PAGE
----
How to beat throat cancer

Published on April 16, 2004 at 8:22 PM · 1 Comment

Rochesterian Jim Toole is looking forward to a warm summer filled with hearty picnic barbecues after beating throat cancer.

Toole and oncologists at the James P. Wilmot Cancer Center are among hundreds of area residents who are observing Oral, Head and Neck Cancer Awareness Week, next week, April 19-25.

Toole was diagnosed with the disease about two years ago. He knew something was wrong when he started having difficulty buttoning his shirt collars as he dressed for work each morning.

“I thought it was strange and that maybe I was gaining weight,” says Toole, 68, of Highland Avenue in Rochester. But he wasn’t putting on extra pounds.

The former manager of training and safety for the city of Rochester asked his doctor about it. While his physician was unable to detect any problems, Toole went to a specialist for an answer.

Saurin Popat, M.D., a head and neck surgeon with the Wilmot Cancer Center, discovered a cancerous tumor in his throat, near his larynx. It was very small, only visible during a laryngoscopy, a procedure that involves sending a camera on a scope down a person’s throat to see the larynx and vocal cords. Despite its size, the tumor was Stage 3, or advanced and required aggressive treatment, Popat says.

Head and neck cancers account for about 6 percent of all cancers in the United States, affecting more than 60,000 people each year. When thyroid cancers are included in the figures, the number jumps to 10 percent of all cancers diagnosed in the U.S. These cancers, often caused by tobacco and alcohol use, are more common in men and in people over age 50.

The Wilmot Cancer Center’s multidisciplinary head and neck cancer team offers comprehensive, innovative care to beat the disease. This team led by Popat, surgical oncologist, Yuhchyau Chen, M.D., radiation oncologist, and Kishan Pandya, M.D., medical oncologist, also includes specially trained nurses, nutritionists, social workers, and speech language pathologists to provide a multidisciplinary, holistic approach to treat all head and neck cancers.

Toole was surprised by the throat cancer -- his second cancer -- because, at the time, he was nearing completion of treatment for prostate cancer.

“I knew that I was in the right age group and at risk for prostate cancer, because it’s so common for men,” Toole says. “I didn’t think that I’d end up with this throat cancer.”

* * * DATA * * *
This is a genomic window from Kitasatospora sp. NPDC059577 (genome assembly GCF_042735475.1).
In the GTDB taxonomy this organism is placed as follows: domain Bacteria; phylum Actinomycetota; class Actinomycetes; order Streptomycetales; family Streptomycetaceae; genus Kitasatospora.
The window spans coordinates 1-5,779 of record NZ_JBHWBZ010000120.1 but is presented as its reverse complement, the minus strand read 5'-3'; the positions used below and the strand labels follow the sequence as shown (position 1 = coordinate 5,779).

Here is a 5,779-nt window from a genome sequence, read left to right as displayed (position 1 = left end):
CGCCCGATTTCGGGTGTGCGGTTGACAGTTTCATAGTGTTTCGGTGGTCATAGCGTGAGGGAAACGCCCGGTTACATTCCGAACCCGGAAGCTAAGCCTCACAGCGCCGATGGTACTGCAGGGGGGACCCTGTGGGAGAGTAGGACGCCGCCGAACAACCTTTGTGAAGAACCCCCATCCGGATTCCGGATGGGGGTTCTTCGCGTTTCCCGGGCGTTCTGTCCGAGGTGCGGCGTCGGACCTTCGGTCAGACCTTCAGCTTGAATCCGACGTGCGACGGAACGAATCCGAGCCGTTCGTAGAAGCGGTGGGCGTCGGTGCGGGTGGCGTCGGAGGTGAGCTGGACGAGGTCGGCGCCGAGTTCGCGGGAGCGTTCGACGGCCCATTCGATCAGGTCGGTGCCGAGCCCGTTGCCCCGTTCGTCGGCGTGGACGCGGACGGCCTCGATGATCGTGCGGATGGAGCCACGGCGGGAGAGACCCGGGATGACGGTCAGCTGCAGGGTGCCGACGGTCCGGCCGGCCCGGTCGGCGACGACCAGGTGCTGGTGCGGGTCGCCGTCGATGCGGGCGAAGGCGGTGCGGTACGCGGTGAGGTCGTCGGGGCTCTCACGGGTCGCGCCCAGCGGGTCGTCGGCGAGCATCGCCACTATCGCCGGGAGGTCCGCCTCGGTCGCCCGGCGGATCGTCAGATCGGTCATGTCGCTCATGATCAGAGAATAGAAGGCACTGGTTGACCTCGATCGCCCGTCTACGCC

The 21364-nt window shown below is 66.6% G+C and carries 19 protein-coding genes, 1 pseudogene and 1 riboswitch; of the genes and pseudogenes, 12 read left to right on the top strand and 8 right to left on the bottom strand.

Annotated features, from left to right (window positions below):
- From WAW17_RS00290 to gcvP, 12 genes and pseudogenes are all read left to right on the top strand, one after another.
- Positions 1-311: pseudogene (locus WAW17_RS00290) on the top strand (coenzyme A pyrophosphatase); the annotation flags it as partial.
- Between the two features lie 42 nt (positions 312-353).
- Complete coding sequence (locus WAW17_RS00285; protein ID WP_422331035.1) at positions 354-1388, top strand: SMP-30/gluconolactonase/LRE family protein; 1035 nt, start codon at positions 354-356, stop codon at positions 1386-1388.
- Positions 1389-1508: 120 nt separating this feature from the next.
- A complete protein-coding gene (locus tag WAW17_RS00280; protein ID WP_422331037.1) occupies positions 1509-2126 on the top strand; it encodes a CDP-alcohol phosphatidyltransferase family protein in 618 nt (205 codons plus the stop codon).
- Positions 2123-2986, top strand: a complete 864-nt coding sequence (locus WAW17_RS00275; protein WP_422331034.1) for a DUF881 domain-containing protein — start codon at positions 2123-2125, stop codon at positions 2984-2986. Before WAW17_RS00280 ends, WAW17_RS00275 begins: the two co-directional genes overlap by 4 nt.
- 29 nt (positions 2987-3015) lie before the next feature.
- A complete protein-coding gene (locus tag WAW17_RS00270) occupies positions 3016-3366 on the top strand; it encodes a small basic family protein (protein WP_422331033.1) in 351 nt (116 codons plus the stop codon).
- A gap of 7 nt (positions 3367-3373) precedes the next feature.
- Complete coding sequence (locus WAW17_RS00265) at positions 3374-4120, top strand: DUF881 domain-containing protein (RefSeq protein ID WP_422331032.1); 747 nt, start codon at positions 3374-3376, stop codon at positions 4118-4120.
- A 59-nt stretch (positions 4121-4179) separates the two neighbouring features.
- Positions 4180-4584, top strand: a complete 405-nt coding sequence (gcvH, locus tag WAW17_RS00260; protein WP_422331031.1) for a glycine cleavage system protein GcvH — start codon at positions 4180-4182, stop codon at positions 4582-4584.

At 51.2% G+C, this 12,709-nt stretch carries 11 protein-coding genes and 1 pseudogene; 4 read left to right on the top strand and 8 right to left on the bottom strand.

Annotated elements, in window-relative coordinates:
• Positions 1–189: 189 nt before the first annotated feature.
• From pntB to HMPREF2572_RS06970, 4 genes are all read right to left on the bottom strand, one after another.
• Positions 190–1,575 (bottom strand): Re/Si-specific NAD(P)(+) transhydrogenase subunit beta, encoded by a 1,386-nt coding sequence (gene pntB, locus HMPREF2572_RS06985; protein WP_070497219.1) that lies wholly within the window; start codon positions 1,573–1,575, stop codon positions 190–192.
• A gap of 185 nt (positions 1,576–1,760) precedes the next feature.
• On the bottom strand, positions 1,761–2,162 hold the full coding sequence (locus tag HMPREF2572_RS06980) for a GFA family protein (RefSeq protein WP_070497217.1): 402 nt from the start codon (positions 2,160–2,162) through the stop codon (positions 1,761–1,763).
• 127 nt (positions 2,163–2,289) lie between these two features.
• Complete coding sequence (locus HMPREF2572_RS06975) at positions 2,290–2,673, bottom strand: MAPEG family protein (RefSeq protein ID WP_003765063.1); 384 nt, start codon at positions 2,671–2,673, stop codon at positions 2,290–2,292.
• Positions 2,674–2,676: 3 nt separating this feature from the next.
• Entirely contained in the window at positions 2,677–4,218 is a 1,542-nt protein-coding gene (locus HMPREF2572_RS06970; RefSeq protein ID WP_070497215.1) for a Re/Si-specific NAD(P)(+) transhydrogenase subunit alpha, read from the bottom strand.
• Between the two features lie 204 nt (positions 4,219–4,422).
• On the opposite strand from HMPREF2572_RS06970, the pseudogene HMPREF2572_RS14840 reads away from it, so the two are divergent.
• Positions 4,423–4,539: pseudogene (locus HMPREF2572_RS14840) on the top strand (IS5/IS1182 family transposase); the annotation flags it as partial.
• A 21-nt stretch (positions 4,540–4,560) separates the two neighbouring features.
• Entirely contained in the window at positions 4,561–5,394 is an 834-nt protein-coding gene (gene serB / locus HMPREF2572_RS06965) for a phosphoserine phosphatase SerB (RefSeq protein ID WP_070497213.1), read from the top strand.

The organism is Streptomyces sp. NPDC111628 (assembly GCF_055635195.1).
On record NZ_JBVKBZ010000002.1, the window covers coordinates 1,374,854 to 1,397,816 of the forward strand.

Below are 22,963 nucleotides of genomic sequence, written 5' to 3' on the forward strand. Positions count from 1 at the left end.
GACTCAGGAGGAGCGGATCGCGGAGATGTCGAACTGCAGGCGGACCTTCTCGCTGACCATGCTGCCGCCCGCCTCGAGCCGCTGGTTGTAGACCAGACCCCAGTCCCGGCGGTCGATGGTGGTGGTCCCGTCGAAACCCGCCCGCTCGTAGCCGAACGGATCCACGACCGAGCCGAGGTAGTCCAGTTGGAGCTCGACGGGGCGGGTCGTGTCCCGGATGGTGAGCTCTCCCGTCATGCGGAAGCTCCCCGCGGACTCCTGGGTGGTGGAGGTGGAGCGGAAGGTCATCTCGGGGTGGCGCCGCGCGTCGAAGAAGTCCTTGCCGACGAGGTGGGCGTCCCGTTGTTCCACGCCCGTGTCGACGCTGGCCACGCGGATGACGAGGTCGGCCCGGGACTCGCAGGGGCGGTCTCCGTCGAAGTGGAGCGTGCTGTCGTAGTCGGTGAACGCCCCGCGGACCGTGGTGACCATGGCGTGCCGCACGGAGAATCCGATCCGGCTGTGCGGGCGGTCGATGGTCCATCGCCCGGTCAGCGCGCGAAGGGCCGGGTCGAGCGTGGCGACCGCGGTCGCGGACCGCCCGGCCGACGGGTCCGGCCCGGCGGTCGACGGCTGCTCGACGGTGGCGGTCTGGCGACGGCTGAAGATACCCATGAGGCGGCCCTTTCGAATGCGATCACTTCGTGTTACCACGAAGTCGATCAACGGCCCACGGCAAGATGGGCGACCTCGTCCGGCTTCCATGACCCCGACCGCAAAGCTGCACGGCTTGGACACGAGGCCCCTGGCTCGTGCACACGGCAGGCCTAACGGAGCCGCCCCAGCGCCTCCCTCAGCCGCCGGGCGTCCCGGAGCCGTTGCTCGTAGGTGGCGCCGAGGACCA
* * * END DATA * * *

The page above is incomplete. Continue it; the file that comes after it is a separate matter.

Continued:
As with the majority of head and neck cancers involving the lining of the mouth, tongue, and throat, Toole’s type of cancer is more common in people who smoke or use tobacco products. However, there are other less common cancers of the head and neck that are not associated with tobacco or alcohol.

“Mr. Toole’s cancer was found in a moderately advanced stage and we were able to treat it effectively with well-planned radiation and chemotherapy followed by neck surgery,” says Popat.

Toole, a long time smoker, knew immediately that he would beat the disease, because “I wasn’t going to be defined as a cancer patient. Cancer wasn’t my whole life, it was something that happened to me and that I worked with my doctors to beat,” he says. “I knew I was going to fight hard and beat it.”

“Mr. Toole is very lucky. We found his cancer at an advanced stage but were able to treat it successfully radiation and chemotherapy, followed by surgery,” Popat says. “He is one of the many successes we’re seeing as treatments for head and neck tumors advance and become more effective.”

Toole endured 35 radiation treatments over seven weeks and six rounds of chemotherapy to destroy the tumor, before undergoing surgery to remove adjacent lymph nodes in the neck in the attempt to completely rid him of the disease. Toole was out of the hospital within two days after surgery and was determined to get back to work on the day after his discharge.

Throughout the regimen, he struggled with the side effects – inability to swallow with accompanying weight loss requiring the placement of a feeding tube. The only lasting effects are some dryness of the mouth and throat. Toole is back to eating normally.

“I lost 40 pounds pretty quickly,” Toole recalls. “When you can’t eat, or don’t want to eat, you’re going to lose weight.”

Toole, who retired from his job with the City last year, was able to return to eating shortly after his surgery. Today, he’s gained some of the weight back and is enjoying his retirement, spending time with his family and grandchildren.

“My family has been a great support system,” he says. “I relied on them a lot.”

Oral, Head and Neck Cancer Awareness Week is an opportunity for doctors to remind people of the symptoms of these types of cancers: continued hoarseness, unexplained lumps in the neck, progressive difficulty in swallowing or other out of the ordinary symptoms.

Smokers and former smokers should be cognizant of these symptoms and contact their physician if any exist. Early diagnosis of cancers offers the best chances for beating the disease.

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For more media inquiries, contact:
Leslie White
(585) 273-1119
leslie_white@urmc.rochester.edu

For patient information, contact:
Alisha DelMastro
(585) 758-5745
alisha_delmastro@urmc.rochester.edu

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Comments
  1. harish mudaliar harish mudaliar India says:

    My father suffers from the same problem, Is there any way he can be treated for throat cancer in india?
    Regards,
    Harish

The opinions expressed here are the views of the writer and do not necessarily reflect the views and opinions of News-Medical.Net.
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